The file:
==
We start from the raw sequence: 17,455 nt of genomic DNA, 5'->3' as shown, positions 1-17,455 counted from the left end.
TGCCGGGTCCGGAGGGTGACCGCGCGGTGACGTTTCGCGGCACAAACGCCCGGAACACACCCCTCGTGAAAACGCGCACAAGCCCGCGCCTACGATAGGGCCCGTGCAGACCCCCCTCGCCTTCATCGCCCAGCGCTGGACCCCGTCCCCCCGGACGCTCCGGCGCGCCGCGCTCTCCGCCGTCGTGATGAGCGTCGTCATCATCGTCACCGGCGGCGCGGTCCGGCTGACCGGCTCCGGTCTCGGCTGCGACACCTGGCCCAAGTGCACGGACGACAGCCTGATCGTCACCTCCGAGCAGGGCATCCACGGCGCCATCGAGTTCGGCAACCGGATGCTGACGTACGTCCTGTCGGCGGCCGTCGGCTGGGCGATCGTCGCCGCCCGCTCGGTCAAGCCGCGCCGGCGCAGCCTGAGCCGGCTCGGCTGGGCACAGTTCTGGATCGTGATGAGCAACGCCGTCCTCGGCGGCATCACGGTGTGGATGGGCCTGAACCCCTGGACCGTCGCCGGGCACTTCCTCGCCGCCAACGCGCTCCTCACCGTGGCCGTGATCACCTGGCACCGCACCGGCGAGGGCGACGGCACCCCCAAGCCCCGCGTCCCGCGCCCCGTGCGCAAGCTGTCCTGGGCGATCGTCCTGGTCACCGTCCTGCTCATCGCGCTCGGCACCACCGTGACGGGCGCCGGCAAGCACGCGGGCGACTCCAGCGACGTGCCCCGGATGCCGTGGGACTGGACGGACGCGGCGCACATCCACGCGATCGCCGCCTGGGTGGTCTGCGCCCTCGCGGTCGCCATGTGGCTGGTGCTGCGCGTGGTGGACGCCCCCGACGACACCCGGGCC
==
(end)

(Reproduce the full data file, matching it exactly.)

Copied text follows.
We start from the raw sequence: 17,455 nt of genomic DNA, 5'->3' as shown, positions 1-17,455 counted from the left end.
TGCCGGGTCCGGAGGGTGACCGCGCGGTGACGTTTCGCGGCACAAACGCCCGGAACACACCCCTCGTGAAAACGCGCACAAGCCCGCGCCTACGATAGGGCCCGTGCAGACCCCCCTCGCCTTCATCGCCCAGCGCTGGACCCCGTCCCCCCGGACGCTCCGGCGCGCCGCGCTCTCCGCCGTCGTGATGAGCGTCGTCATCATCGTCACCGGCGGCGCGGTCCGGCTGACCGGCTCCGGTCTCGGCTGCGACACCTGGCCCAAGTGCACGGACGACAGCCTGATCGTCACCTCCGAGCAGGGCATCCACGGCGCCATCGAGTTCGGCAACCGGATGCTGACGTACGTCCTGTCGGCGGCCGTCGGCTGGGCGATCGTCGCCGCCCGCTCGGTCAAGCCGCGCCGGCGCAGCCTGAGCCGGCTCGGCTGGGCACAGTTCTGGATCGTGATGAGCAACGCCGTCCTCGGCGGCATCACGGTGTGGATGGGCCTGAACCCCTGGACCGTCGCCGGGCACTTCCTCGCCGCCAACGCGCTCCTCACCGTGGCCGTGATCACCTGGCACCGCACCGGCGAGGGCGACGGCACCCCCAAGCCCCGCGTCCCGCGCCCCGTGCGCAAGCTGTCCTGGGCGATCGTCCTGGTCACCGTCCTGCTCATCGCGCTCGGCACCACCGTGACGGGCGCCGGCAAGCACGCGGGCGACTCCAGCGACGTGCCCCGGATGCCGTGGGACTGGACGGACGCGGCGCACATCCACGCGATCGCCGCCTGGGTGGTCTGCGCCCTCGCGGTCGCCATGTGGCTGGTGCTGCGCGTGGTGGACGCCCCCGACGACACCCGGGCC